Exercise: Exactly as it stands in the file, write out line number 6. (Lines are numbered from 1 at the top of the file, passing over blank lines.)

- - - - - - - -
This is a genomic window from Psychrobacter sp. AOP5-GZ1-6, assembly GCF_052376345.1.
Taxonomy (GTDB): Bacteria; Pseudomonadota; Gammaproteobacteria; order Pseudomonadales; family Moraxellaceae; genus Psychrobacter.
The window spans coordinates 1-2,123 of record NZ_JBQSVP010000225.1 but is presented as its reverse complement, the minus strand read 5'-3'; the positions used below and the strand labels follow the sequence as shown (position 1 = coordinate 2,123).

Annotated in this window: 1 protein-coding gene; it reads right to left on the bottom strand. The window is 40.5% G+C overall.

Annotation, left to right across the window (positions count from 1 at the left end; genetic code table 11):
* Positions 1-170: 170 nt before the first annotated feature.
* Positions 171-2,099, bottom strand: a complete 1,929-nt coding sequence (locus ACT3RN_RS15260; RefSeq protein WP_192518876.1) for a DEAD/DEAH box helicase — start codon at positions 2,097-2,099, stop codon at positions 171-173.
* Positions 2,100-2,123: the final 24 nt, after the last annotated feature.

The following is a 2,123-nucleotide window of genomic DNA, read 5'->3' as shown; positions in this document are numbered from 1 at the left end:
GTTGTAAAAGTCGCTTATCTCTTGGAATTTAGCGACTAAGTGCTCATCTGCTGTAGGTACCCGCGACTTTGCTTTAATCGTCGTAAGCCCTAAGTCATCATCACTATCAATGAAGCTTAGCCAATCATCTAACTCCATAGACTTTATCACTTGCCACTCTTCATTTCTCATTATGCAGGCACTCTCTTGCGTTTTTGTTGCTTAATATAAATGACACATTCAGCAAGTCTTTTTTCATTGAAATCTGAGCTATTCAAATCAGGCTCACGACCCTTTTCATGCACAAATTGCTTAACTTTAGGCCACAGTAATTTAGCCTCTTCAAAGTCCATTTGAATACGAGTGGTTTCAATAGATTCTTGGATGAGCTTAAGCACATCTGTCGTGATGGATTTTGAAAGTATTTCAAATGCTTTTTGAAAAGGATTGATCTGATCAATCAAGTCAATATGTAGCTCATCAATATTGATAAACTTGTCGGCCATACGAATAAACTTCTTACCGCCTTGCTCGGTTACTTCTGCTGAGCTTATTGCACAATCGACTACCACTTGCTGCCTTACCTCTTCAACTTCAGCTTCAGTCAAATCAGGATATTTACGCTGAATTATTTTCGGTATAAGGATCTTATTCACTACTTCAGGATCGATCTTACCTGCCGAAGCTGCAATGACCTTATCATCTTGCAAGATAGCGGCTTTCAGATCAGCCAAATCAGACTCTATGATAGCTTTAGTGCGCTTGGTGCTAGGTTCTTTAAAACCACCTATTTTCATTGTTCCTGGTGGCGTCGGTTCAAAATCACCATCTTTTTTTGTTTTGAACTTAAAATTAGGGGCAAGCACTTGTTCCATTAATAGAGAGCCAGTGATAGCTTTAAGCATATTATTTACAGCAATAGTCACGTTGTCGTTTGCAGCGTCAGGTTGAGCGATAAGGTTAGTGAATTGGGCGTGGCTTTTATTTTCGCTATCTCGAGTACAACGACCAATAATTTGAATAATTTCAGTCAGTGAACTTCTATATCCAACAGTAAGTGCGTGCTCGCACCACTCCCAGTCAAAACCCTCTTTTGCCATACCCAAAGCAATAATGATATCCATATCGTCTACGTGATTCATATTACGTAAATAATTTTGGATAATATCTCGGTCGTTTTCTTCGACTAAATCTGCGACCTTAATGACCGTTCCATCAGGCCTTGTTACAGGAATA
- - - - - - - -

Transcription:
* Positions 1-170: 170 nt before the first annotated feature.